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Tamil Nadu Power Ltd Contract Workers on Indefinite Strike for Regularisation, Fair Wages

The NTPS management in Thoothukudi refused to revise the contract workers’ wages despite the same being implemented in its affiliated company in Neyveli.
Photo: Contract workers, led by CITU, protest in front of the NTPS, demanding the regularisation of jobs and implementation of wage revision.

Photo: Contract workers, led by CITU, protest in front of the NTPS, demanding the regularisation of jobs and implementation of wage revision.

The contract employees and workers of the NLC Tamil Nadu Power Limited (NTPL) in Thoothukudi, a joint venture company of Neyveli Lignite Corporation India Limited (NLCIL) and the Tamil Nadu Generation and Distribution Corporation (TANGEDCO), have begun a strike from February 13. They are demanding permanent jobs for contract workers and employees.

Around 1,300 workers on contract have been working for the past ten years as engineers, skilled and unskilled workers in the 1000 (2x500) Megawatt plants, which became operational in June 2015. The other demands of the striking workers include weekly holidays, social welfare measures and overtime wages.

The workers are demanding the implementation of a tripartite settlement, adopted in 2020 by the NLCIL based on ‘equal wage for equal work’, in the NTPL as well since NLCIL is the primary employer in both organisations. NLCIL is a PSU under the Union Ministry of Coal.

The Central Organisation of Tamil Nadu Electricity Employees (COTEE) is leading the strike with demands for implementation of the orders passed by the Deputy Chief Labour Commissioner (DCLC) to ensure the rights of the workers.


The construction work of the coal-based plants began in 2009, with 89:11 share from the NLCIL and TANGEDCO. It employs 125 regular employees and 1,200 contract workers. The contract workers have been paid a daily wage of as low as Rs 450 since they joined work almost a decade ago.

The workers accuse the contract companies of exploiting them by denying them basic rights, including weekly, public and national holidays. The Centre of Indian Trade Unions (CITU), to which the COTEE is affiliated, accused the NTPL of shedding the responsibility to ensure workers' rights.

Considering the said exploitation of the workers, the CITU approached the Labour Commissioner, demanding fair wages and rights for the workers. However, the NTPL has refused to ensure the rights through the contractors. There are around ten contract companies in NTPL.

“The NTPL has failed to implement the orders of the regional labour commissioner to save the contractors. A sit-in protest was held on June 14 and 15, 2022 after which the NTPL assured to advise the contract companies to ensure the rights of the workers, but nothing has been done so far,” a statement of the COTEE said.

The union has also accused the contract companies of forcing the engineers and supervisors to sign the 11C form to exempt them from the ambit of the Employees Provident Fund (EPF). “The company deducts 1.5 times the daily wages if a worker takes leave, which is against the laws,” the statement said.

“The workers must be ensured weekly holidays and double wages for working on national and public holidays,” said Ganapathy Suresh, president of the COTEE NTPL Plant, to NewsClick.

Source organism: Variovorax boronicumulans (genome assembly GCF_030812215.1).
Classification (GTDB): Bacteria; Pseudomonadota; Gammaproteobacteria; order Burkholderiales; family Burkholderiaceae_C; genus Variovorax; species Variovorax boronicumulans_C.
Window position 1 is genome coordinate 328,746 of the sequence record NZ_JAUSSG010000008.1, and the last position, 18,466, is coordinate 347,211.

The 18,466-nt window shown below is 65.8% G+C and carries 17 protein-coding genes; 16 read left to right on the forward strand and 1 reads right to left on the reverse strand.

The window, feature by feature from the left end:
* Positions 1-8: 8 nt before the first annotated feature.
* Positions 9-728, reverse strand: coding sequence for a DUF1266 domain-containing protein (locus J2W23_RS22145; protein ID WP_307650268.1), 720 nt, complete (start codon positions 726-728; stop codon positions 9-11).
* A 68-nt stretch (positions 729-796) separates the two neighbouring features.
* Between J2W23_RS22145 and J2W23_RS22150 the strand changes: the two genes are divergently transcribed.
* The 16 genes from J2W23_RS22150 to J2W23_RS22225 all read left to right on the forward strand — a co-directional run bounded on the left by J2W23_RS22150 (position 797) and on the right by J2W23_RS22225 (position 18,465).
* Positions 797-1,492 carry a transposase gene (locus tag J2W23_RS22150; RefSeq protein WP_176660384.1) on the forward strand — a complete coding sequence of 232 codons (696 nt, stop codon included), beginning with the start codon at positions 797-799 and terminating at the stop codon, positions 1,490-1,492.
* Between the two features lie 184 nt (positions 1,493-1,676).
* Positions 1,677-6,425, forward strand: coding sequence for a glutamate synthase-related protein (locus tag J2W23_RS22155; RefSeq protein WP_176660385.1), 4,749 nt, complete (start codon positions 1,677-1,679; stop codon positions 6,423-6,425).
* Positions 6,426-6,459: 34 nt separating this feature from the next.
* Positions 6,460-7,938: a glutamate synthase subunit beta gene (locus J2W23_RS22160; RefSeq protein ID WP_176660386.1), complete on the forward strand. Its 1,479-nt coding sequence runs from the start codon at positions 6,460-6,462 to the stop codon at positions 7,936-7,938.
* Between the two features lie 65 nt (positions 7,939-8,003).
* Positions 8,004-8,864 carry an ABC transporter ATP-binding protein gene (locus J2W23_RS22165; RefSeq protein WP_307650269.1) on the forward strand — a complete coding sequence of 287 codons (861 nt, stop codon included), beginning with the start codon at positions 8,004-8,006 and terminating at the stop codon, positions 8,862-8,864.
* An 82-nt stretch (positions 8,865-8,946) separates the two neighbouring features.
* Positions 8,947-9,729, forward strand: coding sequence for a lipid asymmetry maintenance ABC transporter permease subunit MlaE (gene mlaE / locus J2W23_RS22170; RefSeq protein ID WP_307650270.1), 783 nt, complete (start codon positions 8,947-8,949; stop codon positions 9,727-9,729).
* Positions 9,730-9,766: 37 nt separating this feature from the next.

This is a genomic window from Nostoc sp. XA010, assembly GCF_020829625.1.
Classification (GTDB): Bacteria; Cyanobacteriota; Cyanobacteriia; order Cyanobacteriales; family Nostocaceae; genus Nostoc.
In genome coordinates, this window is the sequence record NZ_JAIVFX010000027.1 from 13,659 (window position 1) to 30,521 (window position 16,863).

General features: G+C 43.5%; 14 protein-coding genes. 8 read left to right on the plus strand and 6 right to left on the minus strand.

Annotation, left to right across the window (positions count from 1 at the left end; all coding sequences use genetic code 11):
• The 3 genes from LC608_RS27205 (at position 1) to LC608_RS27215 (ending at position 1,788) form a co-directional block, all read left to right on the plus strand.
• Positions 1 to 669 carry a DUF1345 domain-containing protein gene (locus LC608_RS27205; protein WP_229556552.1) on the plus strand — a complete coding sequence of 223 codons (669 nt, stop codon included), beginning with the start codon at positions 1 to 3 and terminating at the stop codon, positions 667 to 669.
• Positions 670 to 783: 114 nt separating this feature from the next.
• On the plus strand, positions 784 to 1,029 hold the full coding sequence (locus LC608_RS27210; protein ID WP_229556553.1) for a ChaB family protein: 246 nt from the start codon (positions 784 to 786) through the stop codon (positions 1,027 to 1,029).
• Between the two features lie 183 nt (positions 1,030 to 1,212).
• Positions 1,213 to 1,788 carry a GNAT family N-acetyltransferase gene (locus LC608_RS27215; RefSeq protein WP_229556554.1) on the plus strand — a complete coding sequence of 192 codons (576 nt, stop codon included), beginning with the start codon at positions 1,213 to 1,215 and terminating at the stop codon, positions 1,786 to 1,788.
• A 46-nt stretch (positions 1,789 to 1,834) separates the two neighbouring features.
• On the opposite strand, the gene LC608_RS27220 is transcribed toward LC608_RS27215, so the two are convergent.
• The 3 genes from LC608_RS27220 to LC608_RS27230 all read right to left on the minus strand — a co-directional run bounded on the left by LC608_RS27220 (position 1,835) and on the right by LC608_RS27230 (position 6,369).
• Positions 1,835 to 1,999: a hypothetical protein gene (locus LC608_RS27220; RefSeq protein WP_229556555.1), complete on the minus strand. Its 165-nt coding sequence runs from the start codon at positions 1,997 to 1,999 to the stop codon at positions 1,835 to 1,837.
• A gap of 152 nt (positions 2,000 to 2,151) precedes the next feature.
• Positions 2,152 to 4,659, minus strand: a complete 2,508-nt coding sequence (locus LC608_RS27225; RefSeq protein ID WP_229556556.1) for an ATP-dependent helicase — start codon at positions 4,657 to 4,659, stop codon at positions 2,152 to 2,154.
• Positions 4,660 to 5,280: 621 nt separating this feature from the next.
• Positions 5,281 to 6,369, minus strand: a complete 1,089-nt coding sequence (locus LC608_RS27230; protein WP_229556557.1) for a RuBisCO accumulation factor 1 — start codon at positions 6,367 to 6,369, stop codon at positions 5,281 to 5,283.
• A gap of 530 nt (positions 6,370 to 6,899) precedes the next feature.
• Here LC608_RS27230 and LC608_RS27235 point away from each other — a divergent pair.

The CITU approached the DCLC in May 2019, demanding the wages paid in NLCIL be paid to the workers in NTPS as well. The management has claimed that these two entities are different, but the CITU’s argument of the regular employees being paid similar wages in these organisations won the verdict in favour of the workers. The DCLC held an enquiry directly into the contract workers of the NTPS plant and pronounced to implement the same tripartite agreement executed in NLCIL for the contract workers in NTPS.

The orders also instructed the payment of dearness allowance every six months, and house rent and washing allowance every month, along with food and transport allowance daily, as paid to the workers in NLCIL’s Odisha plant.

“Even after the verdict of the DCLC, the NTPS management is not willing to ensure the fundamental rights of the contract workers, which the contract companies are exploiting. This practice must be brought to an end, and the rights of the worker must be ensured,” Appadurai, secretary of the NTPS unit of the CITU, told NewsClick.

The DCLC ordered the implementation of the wage revision from June 1, 2021, but the management had approached the Madras High Court seeking a stay for the orders. “The High Court refused to stay the order and directed it to pay interim relief of Rs 100 per day to the workers. But the management has obtained a stay from a bench of the court,” the CITU said.

Distressed by the continuous exploitation, the workers served strike notice on January 6, 2023, at the RLC office. In the talks held, the management promised to implement medical coverage for the workers and family members and ensure bonus and EPF for the workers before February 6, 2023. Since the promises were not fulfilled, the workers began their strike.

The CITU Thoothukudi district committee has demanded the NTPS management fulfil the promises and implement the wage revision as ordered by the DCLC.

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